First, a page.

Hi guys! This is Christina, the Amputee OT. In this video, I’m going to be talking about liners for your prosthetic leg. I only have a few examples of the wide wide variety of liners that are available for people with lower extremity amputations who wear prosthetics. To be honest, there are a TON of different liners. There’s different brands. There’s different models. There’s gel and there’s silicone There’s different viscosities. There’s stretchier wands and firmer ones, and It’s kind of overwhelming how many liners are there, but this is more or less just a basic primer on liners for prosthetic legs. There are three main types of liners. Probably the most common one is a locking liner. A locking liner has an umbrella, which is this white thing in this liner –at the bottom of the liner–and at the bottom of the umbrella are threads; and you can screw any number of pins to the bottom of the umbrella. The way this liner works is that when you put your leg on, you put your leg into your prosthetic– and these pins lock onto a lock at the bottom of the prosthetic. So this is a pin lock liner, or a locking liner. This is a cushion liner. A cushion liner does not have an umbrella at the bottom; instead, it just has cushiony material at the bottom of the liner. This is not a locking liner; and if you use this type of type of liner, then you need to use some other method of suspensions, such as suction– or in my case, you can convert it into a locking liner by using a coyote proximal lock or a ratchet lock. The other common type of liner is a suction liner. The way this liner works is that your prosthetic has a one-way valve on it, when you step down into your prosthetic, all the air comes out of your socket; and then the air doesn’t enter back into your socket, and this forms a seal around your socket so that your liner cannot come back out, and your leg cannot come back out of your prosthetic. So you might be wondering, “Well, how then do you get your leg out of your prosthetic if you have a suction liner with a one-way valve?” . Well, the answer is that usually the one-way valve has a button on the end of the one-way valve that allows air back in if you press the button. Liners usually have a cloth outer material, but not always; and the inner material is made of silicone or gel. The silicon or gel comes in different thicknesses, ranging from very thin –like one millimeter to three millimeters, which is what THIS one is–and all the way up to six millimeters, in the case of THIS liner. This is an Ice Ross Dermal liner. The liner starts out at three millimeters thick, and gradually increases until it’s about seven millimeters thick at the bottom; and then the very bottom of the liner is about fourteen millimeters thick. Another interesting thing about liners is that you can have the thickness of the silicone be thicker on the front to where your tibia is at; and thinner on the back– the back of your knee. So this is like–This is an example of that kind of liner. So you can see that *this* part is definitely a lot thicker than *this* part. This part’s for the front of your leg, where your tibia is at; and this part is for the back of your leg. The way you put a liner on your residual limb is, you take the liner and turn it inside out. You press the end of the liner all the way against your residual limb, and then you roll the liner on to your leg, kinda like this. Usually, liners come in one length; but you can trim the liners if you so desire to whatever length you like. So this liner–this gray one is full length, and this one has been trimmed. Liners also come in different widths depending on the size of your residual limb, and whether or not you’re a below-knee amputee or an above-knee amputee. Just, obviously usually an above-knee amputee is going to have a wider residual limb than a person with an amputation below their knee. Sometimes liners are measured in inches, and sometimes they’re measured in centimeters, depending on which brand of liner that you’re using. These Ice Cross liners are measured in centimeters, and they’re measured in the diameter. So, to measure yourself for a liner, you measure up about 4 centimeters from the end of your leg. You measure all the way around in circumference; and then you choose the liner that most closely matches that circumference– or even a liner that’s smaller than the circumference of your leg, if you want it to be a little bit tighter. And you should definitely talk to your prosthetist about figuring out what size liner you need. Hopefully, you can tell that there’s a clear difference in the size of these two liners. *This* is an 18 centimeter liner and *this* is a 26 and a half centimeter liner. THIS liner is a 23 and a half centimeter, which means that the inside measures 23 and a half centimeters all the way around, right about here. Surprisingly, a lot of liners don’t have a proximal measurement, which is measurement at the other end of the liner. And the reason for that is that liners are usually pretty stretchy? So this liner is only about this wide, but I can actually stretch it to about that wide. Certain liners are more durable than other liners. I found that the ice Ross liners are actually very durable liners; and I’ve heard accounts of people using these for five, six, seven years without having to replace them. But there are other brands of liners that are not durable and then wear out pretty quickly. Here’s another example of a different brand of pinlock liner This liner is superduper stretchy, and is really really flexible and floppy; compared to this liner, which is stiffer. I used this liner for a while; and while I found it to be really comfortable, I also did not find it to be quite as durable. So there’s sort of a trade-off between this liner, in this liner this liner is more durable. But, it’s also made of a little bit firmer stiffer material; and so it might not be good for residual limbs that are very sensitive and This liner is very flexible and very comfortable, but it’s not very good for a very active person. It stretches when it’s inside your leg; and so it kind of makes your prosthetic, like, not a stable as wearing a firmer stiffer liner. This liner would probably be really good for maybe a very low-impact, older person, who’s not going to be very active with their prosthetic ;and this liner– the Ice Ross liner–is better for somebody who’s more active. This is a silo liner. It’s made by Silicos. Here, you can see how the pin comes unscrewed from the umbrella of the liner. You also may have noticed that this liner’s got waves in it; and THIS liner does not. These are actually the same liner; but one is the Wave version of the ice Ross dermo liner, one is just a regular version. The waves make it easier for you to bend at the knee. Some people don’t really like the wave, so it’s definitely up to you to decide which one you prefer. But I prefer this kind. These are the liners that I use now. A question I get pretty frequently about liners is whether or not my leg gets hot or sweaty inside the liner; and that question has a really weird answer. So the answer is: I found that when I was wearing this liner, which is much looser on my skin, and much stretchier, that my leg got really, really, really sweaty. So I would be literally taking this thing off several times a day, and dumping sweat out; and sweat would be dripping off my leg. And I don’t get that with this liner. And the reason is that your leg tends to sweat a lot less with a liner that’s relatively tight and conforming versus a liner that’s too loose . If your liner is too loose, then that might lead to situation in which your residual leg is sweating a whole lot more than a correct sized liner. To be honest though, I have really no idea why this is, and I would really like to know. So if any of you guys out there in Internet Land know why this is –why a tighter liner would cause your leg to sweat less, and a looser liner would cause your like to sweat more– I’d really like to hear it, because I’m very curious as to why that happens. All right, everybody. I hope you enjoyed this basic Prosthetic Liners 101 video! If you have any questions, please ask them in the comment section. Don’t forget to subscribe; and see you later! Bye-bye!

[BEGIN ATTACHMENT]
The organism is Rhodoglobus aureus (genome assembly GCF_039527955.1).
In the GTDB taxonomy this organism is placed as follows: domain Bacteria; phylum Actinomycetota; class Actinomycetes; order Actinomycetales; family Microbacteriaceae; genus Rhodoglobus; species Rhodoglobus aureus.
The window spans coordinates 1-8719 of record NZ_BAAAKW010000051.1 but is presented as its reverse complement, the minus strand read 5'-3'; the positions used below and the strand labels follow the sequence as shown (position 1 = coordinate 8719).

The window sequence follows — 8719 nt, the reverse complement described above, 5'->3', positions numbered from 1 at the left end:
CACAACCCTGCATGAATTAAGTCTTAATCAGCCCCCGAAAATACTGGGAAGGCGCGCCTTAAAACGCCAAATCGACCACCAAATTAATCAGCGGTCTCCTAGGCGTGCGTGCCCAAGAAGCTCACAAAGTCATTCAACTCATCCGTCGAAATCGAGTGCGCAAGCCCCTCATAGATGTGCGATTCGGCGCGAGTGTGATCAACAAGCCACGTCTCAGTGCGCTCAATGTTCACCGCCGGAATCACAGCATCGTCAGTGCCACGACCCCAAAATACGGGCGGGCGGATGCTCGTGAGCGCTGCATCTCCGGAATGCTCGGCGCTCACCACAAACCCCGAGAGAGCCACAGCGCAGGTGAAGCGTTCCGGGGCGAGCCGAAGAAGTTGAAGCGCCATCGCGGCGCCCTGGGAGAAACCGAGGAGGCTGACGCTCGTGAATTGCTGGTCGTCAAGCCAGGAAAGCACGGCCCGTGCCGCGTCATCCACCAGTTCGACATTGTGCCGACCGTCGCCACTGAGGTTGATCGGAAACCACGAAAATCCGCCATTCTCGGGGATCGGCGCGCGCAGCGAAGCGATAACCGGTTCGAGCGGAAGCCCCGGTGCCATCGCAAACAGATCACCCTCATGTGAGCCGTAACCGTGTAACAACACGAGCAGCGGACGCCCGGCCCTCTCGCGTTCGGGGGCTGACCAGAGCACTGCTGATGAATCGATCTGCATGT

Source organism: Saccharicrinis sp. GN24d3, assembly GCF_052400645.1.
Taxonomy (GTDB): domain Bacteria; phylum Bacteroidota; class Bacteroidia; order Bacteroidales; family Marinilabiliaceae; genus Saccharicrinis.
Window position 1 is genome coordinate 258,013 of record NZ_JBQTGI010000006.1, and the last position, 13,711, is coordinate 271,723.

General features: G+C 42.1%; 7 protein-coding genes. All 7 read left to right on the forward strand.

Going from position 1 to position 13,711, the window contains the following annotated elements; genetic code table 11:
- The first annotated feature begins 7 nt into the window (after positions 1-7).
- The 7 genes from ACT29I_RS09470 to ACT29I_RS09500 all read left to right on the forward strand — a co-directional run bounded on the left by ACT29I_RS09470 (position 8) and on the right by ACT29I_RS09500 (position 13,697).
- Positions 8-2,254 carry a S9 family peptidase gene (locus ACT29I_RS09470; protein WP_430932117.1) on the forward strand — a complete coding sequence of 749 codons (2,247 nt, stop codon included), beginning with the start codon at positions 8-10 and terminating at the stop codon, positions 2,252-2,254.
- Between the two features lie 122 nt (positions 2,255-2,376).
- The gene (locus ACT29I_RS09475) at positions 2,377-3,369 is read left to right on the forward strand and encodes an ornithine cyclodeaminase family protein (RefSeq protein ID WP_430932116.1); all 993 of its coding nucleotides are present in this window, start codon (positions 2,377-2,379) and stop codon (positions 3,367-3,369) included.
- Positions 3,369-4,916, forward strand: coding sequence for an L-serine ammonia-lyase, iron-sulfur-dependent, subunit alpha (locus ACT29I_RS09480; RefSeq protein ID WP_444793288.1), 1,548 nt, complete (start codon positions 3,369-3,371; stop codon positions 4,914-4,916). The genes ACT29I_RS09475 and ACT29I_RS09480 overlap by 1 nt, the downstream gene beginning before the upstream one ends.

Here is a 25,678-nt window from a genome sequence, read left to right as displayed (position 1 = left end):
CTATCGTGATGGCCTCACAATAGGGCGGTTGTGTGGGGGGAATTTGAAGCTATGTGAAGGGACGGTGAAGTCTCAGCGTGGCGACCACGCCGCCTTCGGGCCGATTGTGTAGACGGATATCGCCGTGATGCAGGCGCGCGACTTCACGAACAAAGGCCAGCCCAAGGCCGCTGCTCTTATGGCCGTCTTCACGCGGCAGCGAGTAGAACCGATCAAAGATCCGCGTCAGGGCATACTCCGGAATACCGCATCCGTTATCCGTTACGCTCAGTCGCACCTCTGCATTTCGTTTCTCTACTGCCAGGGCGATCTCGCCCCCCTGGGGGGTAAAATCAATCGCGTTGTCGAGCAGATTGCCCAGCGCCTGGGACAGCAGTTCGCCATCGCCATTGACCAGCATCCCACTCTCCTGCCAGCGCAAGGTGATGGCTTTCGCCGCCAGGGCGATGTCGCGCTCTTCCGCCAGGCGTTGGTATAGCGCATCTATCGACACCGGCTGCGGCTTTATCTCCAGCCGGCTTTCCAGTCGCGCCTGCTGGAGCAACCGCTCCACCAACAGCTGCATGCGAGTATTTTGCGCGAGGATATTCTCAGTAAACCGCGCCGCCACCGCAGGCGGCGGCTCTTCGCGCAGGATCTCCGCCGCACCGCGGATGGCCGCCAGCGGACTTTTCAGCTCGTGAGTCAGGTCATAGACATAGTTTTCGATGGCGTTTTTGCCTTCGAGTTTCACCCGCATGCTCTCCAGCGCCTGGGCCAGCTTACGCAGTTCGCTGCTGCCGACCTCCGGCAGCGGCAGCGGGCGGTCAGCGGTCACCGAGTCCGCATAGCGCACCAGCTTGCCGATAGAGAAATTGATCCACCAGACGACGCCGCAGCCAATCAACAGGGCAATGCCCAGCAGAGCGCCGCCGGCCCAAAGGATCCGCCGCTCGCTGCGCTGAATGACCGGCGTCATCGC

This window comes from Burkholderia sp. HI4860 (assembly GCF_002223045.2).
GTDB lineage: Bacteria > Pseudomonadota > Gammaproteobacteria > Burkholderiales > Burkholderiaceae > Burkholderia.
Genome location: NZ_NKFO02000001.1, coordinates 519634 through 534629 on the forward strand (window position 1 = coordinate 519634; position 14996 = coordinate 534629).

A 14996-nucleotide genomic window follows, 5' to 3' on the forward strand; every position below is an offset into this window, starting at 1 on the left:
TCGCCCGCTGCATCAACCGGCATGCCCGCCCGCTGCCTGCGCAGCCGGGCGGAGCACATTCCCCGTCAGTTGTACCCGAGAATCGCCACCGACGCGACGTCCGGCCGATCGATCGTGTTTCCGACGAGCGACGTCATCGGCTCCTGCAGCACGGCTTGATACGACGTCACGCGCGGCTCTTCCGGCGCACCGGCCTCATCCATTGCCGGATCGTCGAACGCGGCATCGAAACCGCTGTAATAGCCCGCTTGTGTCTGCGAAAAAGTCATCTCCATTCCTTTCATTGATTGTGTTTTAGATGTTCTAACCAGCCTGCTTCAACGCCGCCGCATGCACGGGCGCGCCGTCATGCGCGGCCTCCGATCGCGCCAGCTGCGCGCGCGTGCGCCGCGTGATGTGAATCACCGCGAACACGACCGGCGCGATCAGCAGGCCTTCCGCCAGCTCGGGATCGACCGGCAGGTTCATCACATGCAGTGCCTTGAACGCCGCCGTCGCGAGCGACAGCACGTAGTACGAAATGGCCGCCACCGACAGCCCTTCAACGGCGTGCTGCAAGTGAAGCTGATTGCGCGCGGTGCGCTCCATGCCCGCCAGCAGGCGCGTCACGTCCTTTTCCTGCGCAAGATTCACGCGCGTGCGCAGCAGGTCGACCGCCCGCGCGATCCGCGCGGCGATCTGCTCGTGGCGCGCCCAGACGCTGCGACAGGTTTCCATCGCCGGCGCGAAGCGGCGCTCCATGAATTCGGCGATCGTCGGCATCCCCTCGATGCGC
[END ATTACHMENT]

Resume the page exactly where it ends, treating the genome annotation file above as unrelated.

Leave comment

Your email address will not be published. Required fields are marked with *.